Garden Surrounding UM’s Native American Center Certified as Wildlife Habitat

May 31, 2016

MISSOULA – The native garden surrounding the Payne Family Native American Center at the University of Montana is now designated Certified Wildlife Habitat by the National Wildlife Federation. UM will celebrate the certification during a reception held at 4 p.m. Tuesday, June 14, at the Fire Circle located on the east side of the Payne Center, including a brief guided tour of the garden at 4:15 p.m.

The NWF program encourages homeowners, schools and businesses to provide habitat for wildlife through landscaping practices that promote visits from birds, butterflies and more. To earn certification, an area must provide food, water, cover and places to raise young, and must be maintained using sustainable landscape practices. UM Natural Areas Specialist Marilyn Marler pursued the NWF certification to enhance the community’s understanding of native gardens and to increase awareness in Missoula about the Certified Wildlife Habitat program.

University of Montana Natural Areas Specialist Marilyn Marler tends the native garden surrounding the Payne Family Native American Center at UM. The National Wildlife Federation recently recognized the native garden as a Certified Wildlife Habitat.UM’s native garden features wide swathes of native grasses that are drought resistant and provide food for caterpillars and other beneficial insects. A grove of serviceberries produces a delicious berry crop for visiting birds, and nine rock circles in the garden each represent culturally important plants from Montana’s Native American cultures and people.

“The Payne Center garden has a different aesthetic than the lawn and manicured areas that make up most of campus,” Marler said. “While UM has a very attractive campus, I hope that raising awareness of conservation benefits such as helping wildlife and conserving water will increase support for native plants in institutional settings.”

Juliet Slutzker, an AmeriCorps member serving with the National Wildlife Federation as sustainability and habitat educator, helped Marler pursue the certification. Missoula is home to a number of Certified Wildlife Habitats, Slutzker said, but this marks the first time the organization has certified a space on the UM campus.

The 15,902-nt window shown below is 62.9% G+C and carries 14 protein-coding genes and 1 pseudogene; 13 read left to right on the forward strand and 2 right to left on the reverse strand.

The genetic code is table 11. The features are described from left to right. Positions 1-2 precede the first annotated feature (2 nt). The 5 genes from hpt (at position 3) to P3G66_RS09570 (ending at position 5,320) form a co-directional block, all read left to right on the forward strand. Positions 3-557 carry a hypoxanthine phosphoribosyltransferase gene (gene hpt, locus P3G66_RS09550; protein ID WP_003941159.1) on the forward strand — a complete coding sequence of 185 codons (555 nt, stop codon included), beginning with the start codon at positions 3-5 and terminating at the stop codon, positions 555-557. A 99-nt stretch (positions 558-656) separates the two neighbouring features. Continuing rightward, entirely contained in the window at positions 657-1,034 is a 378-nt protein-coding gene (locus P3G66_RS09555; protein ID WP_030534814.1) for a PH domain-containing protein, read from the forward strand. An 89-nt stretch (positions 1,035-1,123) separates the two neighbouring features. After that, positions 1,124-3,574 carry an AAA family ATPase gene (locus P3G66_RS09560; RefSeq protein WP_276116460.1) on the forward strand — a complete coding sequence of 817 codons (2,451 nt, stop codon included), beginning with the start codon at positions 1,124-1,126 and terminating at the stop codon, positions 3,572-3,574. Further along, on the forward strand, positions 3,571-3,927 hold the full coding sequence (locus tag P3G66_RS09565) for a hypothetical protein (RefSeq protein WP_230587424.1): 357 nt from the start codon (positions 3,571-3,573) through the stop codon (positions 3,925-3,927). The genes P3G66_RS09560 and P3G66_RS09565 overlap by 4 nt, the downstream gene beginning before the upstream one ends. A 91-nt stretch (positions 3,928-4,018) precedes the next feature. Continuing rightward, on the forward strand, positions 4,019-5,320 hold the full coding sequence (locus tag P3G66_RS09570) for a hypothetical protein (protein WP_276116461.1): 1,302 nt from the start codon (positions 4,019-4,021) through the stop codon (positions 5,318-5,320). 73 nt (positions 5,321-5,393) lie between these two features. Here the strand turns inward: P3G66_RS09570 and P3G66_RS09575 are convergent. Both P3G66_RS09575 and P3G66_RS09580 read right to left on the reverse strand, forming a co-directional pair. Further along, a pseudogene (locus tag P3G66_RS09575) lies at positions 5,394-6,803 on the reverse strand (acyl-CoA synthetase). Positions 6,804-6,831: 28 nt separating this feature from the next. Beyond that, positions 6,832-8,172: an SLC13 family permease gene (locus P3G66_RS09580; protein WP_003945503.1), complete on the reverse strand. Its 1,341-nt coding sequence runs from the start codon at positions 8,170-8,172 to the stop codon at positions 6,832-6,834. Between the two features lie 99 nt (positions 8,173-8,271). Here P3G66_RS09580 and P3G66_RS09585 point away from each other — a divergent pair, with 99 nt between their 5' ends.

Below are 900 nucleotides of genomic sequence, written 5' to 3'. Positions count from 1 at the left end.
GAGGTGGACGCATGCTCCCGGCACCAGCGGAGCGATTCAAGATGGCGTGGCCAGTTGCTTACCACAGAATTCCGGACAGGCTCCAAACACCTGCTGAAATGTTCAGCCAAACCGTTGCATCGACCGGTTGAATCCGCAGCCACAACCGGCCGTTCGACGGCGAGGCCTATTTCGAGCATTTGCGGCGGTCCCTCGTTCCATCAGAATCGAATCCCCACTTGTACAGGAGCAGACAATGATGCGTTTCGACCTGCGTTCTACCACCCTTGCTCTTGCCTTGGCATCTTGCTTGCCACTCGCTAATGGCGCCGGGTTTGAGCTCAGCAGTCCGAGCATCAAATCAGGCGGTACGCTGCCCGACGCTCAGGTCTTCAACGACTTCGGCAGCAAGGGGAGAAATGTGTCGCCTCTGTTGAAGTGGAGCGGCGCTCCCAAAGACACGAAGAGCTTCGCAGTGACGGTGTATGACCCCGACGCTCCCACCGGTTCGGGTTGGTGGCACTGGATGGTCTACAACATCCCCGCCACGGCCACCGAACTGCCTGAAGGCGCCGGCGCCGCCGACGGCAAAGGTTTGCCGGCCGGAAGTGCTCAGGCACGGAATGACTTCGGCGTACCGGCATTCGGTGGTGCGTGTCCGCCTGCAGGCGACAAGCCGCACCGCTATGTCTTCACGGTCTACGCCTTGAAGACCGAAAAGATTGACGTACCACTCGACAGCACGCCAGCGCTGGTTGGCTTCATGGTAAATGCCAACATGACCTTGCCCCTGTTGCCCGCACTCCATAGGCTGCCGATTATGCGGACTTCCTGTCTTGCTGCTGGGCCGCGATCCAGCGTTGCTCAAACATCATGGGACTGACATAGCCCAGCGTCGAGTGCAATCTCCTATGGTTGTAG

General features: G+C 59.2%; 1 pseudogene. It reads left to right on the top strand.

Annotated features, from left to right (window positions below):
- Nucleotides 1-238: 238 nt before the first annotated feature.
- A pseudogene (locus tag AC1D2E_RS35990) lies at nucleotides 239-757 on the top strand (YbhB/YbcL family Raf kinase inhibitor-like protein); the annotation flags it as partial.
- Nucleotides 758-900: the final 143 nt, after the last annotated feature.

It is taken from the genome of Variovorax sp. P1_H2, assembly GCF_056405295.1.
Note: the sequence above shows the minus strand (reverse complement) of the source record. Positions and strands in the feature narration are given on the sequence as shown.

“The National Wildlife Federation has partnered with the City of Missoula to promote the creation and conservation of wildlife habitats throughout the city, with an ultimate goal of recognizing Missoula as the first Certified Community Wildlife Habitat in Montana,” Slutzker said. “To accomplish this, we need to raise awareness of the benefits provided by certifying yards and gardens as wildlife habitat. The University showcasing a very public native garden as Certified Wildlife Habitat is a great step forward in these efforts.”

UM’s native garden also serves as a classroom for students participating in an internship created by Marler and Assistant Professor Rosalyn LaPier to share their knowledge of Montana’s native plants and their traditional cultural uses.

“I’m excited to have this recognition for the Payne Center garden so that the broader campus community can better understand our goals over here, and so that the students who work in the garden can get some kudos for their efforts,” Marler said. “I always love opportunities for UM to partner with awesome community groups, too.”

Residents, schools and businesses interested in pursuing NWF wildlife habitat certification for their property can call Slutzker at 406-406-541-6708 or email


Contact: Marilyn Marler, UM natural areas specialist, 406-544-7189,; Juliet Slutzker, AmeriCorps member and National Wildlife Federation sustainability and habitat educator, 406-541-6708,